As champagne popped on December 31, 1963, America’s optimism was tinged with a deep anxiety. Just five weeks earlier, President John F. Kennedy had been assassinated, leaving Americans shaken and vulnerable. Eight days into the new year, the new President, Lyndon B. Johnson, gave his first State of the Union address, demanding an end to racial injustice and an “unconditional war on poverty in America.” Only a few days earlier, Arizona Senator Barry Goldwater had announced his intention to seek the Republican nomination for president, igniting a conservative movement that would reshape the politics of 1964 and transform the American political landscape for generations to come.
The staggering death tolls of the Civil War permanently altered the character of the republic and the psyche of the American people.
His stunning triumph at the 1936 Olympic Games captivated the world even as it infuriated the Nazis. Premiering May 1.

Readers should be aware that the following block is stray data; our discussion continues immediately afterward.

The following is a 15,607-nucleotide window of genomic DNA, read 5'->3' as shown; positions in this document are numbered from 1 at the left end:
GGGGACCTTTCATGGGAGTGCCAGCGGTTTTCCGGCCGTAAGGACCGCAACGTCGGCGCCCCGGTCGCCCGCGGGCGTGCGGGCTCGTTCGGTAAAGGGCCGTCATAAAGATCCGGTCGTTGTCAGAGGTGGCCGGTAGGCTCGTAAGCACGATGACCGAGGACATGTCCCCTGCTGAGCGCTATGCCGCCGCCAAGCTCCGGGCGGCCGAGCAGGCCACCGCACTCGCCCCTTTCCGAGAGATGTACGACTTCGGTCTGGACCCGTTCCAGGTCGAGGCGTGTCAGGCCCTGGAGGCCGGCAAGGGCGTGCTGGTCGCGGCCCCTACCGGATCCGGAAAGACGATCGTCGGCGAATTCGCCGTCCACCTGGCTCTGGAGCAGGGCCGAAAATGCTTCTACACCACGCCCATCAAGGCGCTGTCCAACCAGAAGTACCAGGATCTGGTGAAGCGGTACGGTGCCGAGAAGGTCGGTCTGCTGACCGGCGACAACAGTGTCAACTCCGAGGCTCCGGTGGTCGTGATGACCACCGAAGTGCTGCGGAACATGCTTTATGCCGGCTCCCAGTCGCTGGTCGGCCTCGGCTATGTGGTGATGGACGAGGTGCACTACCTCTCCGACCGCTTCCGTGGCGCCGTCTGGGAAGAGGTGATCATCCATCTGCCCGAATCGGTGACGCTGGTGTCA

John Scopes' free speech trial pitted science against religion after the teacher presented Charles Darwin's theory of evolution in a Tennessee school.
A biography of the 41st U.S. president, from his service in WWII to his days in the Oval Office. Part of the award-winning Presidents Collection.
The black residents of Tulsa relive their community's remarkable rise and tragic decline.
As the star attraction of Buffalo Bill's Wild West Show, Annie Oakley thrilled audiences around the world with her shooting feats. Part of the Wild West collection.
The story of a Russian immigrant and anarchist who is said to have inspired the assassination of President William McKinley.
Men and women, black and white, risked their lives to carve an elaborate network of escape routes out of slavery.